Automation and improved soil tests are set to give farmers faster and more reliable analyses, as Anne Lee reports.

Ravensdown’s Analytical Research Laboratories’ (ARL) soil testing lab is bringing in home-grown Kiwi ingenuity to fully automate the surprisingly physical and mentally taxing processes of preparing soil samples for analysis.
The move to full automation will be a first for a soil testing laboratory, will help improve the accuracy of results for farmers, and build capacity so that more samples can be processed on a given day.
ARL manager Will Bodeker says the investment will be significantly more than $500,000 but Covid-19 showed just how valuable the automation process could be.
Alert Levels three and four came right at the time the lab typically sees the number of samples arriving ramp up towards its peak testing period of June, July and August.
“In March we normally take on four fixed-term people and train them ready to support us through the busy period.
“June, July, and August are our peak months when we receive 12,000 to 14,000 soils a month.
“For comparison, in December and January we receive about 1500 tests a month.”
A decision was made by Ravensdown not to test soil samples through Alert Levels four and three.
Once the country returned to more normal business so did the lab but that meant a huge influx of samples coupled with the need to train people quickly.
Sample numbers were 20-30% higher than expected for this period with farmers in catchup mode.
Pressure on the lab and courier delays led to a backlog and through late May and early June turnaround times for soil test results were up to 10 days instead of the targeted three to four days.
It took until mid-June for things to return to a semblance of normal.
“One consequence of Covid though has been a different skill set of people becoming available in the labour market so that’s allowed us to get them trained quickly and operating at a fairly good speed.”
There’s a lot of physical work in handling the samples from when they arrive in bags to where they’re ready in solutions in testtubes for analysis.
Clay soils are heavy and difficult to handle, for instance.
“Some of them are in a state where we can sculpt them – we actually have our own sculpting competition amongst ourselves each year.
“Along with the manual aspect it also requires a lot of attention to detail.
Obviously we have systems but it still requires people to be thinking and engaged – it’s not the kind of job you can switch off for a minute or two.”
When a sample arrives, the barcoded bag is scanned. Soil samples are then manually pushed through a 12mm sieve, which for heavier clay soils takes a bit of effort.
They are then dried overnight and subsampled, which means weighing out varying amounts of soil depending on the analysis being done for each sub-sample, mixing each one with a specific reagent, and shaking it for a set period of time.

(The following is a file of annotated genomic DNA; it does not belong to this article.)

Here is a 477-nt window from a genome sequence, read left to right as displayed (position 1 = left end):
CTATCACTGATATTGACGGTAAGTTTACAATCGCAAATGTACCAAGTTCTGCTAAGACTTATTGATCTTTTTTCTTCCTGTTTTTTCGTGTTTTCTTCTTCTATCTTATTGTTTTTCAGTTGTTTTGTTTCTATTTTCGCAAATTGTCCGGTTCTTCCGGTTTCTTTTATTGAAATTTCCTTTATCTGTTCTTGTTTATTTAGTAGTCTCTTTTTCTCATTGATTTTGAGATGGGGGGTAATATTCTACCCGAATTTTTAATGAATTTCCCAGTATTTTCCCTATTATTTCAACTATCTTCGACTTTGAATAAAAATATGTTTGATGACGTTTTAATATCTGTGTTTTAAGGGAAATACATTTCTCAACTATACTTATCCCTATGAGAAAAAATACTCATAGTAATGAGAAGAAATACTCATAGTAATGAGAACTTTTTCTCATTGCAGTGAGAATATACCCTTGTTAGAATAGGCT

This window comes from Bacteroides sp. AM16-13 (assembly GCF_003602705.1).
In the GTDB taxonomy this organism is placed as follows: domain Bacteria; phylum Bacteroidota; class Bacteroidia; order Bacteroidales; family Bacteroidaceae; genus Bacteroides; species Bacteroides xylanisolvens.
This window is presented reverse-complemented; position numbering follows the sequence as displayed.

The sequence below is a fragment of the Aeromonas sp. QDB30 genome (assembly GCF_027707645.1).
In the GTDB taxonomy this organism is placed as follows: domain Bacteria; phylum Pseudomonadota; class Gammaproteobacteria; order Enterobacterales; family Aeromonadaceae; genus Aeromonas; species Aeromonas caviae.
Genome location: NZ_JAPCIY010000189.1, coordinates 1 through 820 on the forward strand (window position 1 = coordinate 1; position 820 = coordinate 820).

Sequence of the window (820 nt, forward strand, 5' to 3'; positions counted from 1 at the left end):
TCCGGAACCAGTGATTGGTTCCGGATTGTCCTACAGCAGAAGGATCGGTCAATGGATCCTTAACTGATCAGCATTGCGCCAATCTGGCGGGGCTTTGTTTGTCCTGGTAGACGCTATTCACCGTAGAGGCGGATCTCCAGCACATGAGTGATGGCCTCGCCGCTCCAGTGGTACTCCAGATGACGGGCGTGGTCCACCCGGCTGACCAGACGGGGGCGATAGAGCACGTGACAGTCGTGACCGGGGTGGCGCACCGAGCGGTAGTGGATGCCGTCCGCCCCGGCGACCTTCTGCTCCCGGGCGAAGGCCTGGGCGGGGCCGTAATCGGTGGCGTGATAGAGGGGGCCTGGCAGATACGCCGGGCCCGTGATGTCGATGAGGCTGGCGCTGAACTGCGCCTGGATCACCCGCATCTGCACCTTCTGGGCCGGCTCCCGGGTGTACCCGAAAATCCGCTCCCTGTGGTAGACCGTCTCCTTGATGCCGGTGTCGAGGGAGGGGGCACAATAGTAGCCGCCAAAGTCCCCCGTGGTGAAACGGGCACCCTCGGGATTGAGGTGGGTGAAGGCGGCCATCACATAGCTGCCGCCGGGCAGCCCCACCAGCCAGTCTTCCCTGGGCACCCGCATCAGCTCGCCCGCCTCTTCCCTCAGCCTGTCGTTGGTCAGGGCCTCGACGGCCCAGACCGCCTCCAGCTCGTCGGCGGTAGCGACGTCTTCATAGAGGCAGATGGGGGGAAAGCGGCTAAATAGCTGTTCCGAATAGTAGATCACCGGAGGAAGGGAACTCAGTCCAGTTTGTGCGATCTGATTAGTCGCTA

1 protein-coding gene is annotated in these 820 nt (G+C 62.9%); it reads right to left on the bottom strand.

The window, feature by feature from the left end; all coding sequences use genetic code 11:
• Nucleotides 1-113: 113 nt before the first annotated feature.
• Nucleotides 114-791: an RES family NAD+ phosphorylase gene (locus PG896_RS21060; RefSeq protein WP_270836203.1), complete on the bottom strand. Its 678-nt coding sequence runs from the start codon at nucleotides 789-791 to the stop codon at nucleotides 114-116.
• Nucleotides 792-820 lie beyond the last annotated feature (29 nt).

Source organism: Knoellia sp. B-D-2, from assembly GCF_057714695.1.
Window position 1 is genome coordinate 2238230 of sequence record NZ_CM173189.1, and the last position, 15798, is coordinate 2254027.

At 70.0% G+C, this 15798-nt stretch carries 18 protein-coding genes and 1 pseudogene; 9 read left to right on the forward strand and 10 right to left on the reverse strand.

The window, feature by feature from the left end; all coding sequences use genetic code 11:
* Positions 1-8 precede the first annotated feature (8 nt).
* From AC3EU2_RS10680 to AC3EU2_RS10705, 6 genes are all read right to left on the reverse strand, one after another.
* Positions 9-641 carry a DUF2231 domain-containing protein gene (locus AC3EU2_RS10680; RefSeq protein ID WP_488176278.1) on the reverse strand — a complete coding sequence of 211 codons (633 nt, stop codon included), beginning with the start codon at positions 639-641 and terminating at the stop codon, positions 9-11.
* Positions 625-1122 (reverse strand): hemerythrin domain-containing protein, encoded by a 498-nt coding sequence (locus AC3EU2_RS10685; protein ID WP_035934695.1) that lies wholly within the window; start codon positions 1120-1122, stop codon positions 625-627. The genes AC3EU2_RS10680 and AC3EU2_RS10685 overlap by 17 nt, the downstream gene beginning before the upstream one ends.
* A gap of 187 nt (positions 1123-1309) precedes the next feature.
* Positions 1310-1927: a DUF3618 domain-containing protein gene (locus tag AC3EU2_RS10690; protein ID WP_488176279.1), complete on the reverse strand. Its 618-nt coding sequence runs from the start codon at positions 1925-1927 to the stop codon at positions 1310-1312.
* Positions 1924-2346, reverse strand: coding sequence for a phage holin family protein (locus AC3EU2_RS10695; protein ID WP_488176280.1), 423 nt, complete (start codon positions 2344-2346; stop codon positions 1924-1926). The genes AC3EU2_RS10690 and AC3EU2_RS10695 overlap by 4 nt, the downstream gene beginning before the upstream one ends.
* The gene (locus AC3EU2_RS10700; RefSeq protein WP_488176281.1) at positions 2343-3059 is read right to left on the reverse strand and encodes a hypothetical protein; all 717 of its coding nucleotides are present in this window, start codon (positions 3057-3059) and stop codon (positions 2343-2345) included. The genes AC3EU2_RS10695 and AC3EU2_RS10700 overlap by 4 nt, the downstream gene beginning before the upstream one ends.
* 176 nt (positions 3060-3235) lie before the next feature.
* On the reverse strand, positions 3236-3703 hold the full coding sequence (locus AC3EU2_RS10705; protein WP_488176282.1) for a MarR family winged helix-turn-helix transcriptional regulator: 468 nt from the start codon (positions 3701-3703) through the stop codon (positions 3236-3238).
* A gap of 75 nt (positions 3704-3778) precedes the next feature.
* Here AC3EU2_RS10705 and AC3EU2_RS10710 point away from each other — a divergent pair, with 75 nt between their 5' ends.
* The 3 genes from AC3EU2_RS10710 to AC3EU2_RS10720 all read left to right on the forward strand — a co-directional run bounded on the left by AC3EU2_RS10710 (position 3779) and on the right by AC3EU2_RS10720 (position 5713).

The solution is then passed through a filter paper into a test tube.
Only then is it ready for analysis.
The new automation process will be installed over the coming year and has been designed from scratch to bring together some of the existing technology and equipment in the laboratory. This also served to keep costs down.
“We’ll be the first to fully automate this style of sample preparation process for soils.”
Will says they looked globally for a company to develop the process and found the best candidate was in their own backyard – CR Automation, based in Hastings – a company that specialises in industrial technology, automation, and robotics.
“Once the sample preparation is automated it will eliminate the need for casual or fixed-term staff each year. It will cut down on the mundane, repetitive work, and reduce the risk of strains and sprains so we’ll have a faster, more accurate, and safer process.”


ARL is replacing its anaerobically mineralisable nitrogen (AMN) test for the faster, more accurate, potentially mineralisable nitrogen test (PMN).
Both tests predict the amount of mineralised nitrogen that will be made available for plant growth over the growing season.
But the PMN test can give results in three to four days rather than the seven days required by the AMN test.
The AMN test is a shortened version of the original gold standard test that takes 49 days.
“Nobody’s got time to wait 49 days for information and that’s why the AMN test was developed as a predictor, but the amount of nitrogen that’s actually mineralised will be affected by soil temperature and moisture,” Will Bodeker said.
Research has found the PMN test is a better predictor, and the shortened turnaround time is another benefit.